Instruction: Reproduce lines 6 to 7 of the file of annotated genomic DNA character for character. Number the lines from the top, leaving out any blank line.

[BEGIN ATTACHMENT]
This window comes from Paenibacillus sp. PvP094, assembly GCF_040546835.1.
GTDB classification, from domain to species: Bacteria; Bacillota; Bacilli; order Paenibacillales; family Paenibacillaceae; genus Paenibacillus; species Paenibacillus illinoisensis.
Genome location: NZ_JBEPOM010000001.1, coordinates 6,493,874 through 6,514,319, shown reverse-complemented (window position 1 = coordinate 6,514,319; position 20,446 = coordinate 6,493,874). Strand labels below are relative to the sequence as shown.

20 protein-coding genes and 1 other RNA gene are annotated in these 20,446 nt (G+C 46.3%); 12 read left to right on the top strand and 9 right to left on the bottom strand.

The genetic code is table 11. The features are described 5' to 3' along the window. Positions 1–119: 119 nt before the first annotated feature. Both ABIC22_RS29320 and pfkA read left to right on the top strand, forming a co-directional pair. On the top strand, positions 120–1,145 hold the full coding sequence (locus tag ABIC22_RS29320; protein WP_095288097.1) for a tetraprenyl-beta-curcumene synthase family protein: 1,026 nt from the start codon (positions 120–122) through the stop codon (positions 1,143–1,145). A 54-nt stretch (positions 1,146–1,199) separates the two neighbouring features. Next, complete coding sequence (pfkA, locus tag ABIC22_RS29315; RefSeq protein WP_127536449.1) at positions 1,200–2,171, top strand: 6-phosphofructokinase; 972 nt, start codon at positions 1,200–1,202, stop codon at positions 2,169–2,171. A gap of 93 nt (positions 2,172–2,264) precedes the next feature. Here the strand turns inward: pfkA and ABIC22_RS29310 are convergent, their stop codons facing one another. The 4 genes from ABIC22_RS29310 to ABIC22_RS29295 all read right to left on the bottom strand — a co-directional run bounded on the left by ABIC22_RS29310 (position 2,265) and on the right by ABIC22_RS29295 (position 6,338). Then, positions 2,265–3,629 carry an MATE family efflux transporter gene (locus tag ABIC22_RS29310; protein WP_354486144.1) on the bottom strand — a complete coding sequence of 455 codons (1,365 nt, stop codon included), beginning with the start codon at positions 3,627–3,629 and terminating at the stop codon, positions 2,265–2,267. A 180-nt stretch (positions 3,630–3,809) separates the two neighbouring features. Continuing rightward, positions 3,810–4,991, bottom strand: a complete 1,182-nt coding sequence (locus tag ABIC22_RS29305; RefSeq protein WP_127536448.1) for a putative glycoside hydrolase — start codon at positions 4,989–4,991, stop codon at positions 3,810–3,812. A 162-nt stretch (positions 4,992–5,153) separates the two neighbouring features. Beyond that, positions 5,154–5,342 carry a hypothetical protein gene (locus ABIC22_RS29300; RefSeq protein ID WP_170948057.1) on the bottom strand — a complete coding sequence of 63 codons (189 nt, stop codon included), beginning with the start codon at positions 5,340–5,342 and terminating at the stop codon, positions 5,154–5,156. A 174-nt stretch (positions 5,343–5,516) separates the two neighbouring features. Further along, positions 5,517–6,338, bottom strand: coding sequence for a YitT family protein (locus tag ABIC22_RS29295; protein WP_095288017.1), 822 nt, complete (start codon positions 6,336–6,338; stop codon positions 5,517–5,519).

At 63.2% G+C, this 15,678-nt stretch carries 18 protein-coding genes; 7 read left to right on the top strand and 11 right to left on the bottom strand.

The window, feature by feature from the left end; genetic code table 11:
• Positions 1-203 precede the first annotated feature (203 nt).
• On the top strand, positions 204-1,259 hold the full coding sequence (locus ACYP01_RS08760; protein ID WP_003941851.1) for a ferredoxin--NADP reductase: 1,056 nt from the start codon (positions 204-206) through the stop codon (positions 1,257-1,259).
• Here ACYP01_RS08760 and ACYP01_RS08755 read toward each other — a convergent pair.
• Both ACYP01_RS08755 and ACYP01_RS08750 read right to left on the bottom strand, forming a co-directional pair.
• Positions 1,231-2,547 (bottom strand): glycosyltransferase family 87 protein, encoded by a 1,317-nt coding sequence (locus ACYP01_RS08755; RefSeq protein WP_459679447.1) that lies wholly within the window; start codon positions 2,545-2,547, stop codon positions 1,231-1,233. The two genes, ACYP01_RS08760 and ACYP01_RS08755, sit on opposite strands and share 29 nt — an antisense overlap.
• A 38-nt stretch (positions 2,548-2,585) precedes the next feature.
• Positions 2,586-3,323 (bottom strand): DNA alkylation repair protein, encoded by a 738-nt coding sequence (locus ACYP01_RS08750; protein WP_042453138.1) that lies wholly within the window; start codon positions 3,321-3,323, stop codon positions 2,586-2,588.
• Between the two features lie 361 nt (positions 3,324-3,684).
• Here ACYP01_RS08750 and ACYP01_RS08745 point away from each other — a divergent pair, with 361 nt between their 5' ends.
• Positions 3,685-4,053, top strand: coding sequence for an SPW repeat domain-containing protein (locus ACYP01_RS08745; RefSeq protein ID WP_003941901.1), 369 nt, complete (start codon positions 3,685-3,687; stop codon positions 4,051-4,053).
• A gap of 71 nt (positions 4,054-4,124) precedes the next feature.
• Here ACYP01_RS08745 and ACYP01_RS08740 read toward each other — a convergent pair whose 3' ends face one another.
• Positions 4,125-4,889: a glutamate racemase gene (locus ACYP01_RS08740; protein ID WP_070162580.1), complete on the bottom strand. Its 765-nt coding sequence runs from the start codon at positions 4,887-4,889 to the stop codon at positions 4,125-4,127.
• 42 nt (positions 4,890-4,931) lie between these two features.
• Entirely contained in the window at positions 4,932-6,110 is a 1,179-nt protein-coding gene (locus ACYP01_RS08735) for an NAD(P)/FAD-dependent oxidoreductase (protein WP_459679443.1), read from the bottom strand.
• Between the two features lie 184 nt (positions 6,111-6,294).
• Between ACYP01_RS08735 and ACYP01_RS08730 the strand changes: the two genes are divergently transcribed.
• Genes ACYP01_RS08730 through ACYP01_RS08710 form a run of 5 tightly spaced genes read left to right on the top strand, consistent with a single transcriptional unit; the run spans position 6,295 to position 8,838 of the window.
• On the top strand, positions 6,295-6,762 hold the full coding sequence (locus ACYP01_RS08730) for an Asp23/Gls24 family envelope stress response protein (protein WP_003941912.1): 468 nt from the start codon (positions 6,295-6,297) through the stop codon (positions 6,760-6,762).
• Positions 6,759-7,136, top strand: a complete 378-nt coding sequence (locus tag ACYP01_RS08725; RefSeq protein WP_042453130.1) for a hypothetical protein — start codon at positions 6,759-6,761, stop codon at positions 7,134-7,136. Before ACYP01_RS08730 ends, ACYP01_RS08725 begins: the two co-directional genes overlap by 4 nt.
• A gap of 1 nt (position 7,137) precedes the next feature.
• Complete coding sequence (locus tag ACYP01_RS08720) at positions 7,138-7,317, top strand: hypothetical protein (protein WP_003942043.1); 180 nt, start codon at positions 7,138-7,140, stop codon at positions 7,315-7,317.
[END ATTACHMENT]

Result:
At 63.2% G+C, this 15,678-nt stretch carries 18 protein-coding genes; 7 read left to right on the top strand and 11 right to left on the bottom strand.

The window, feature by feature from the left end; genetic code table 11: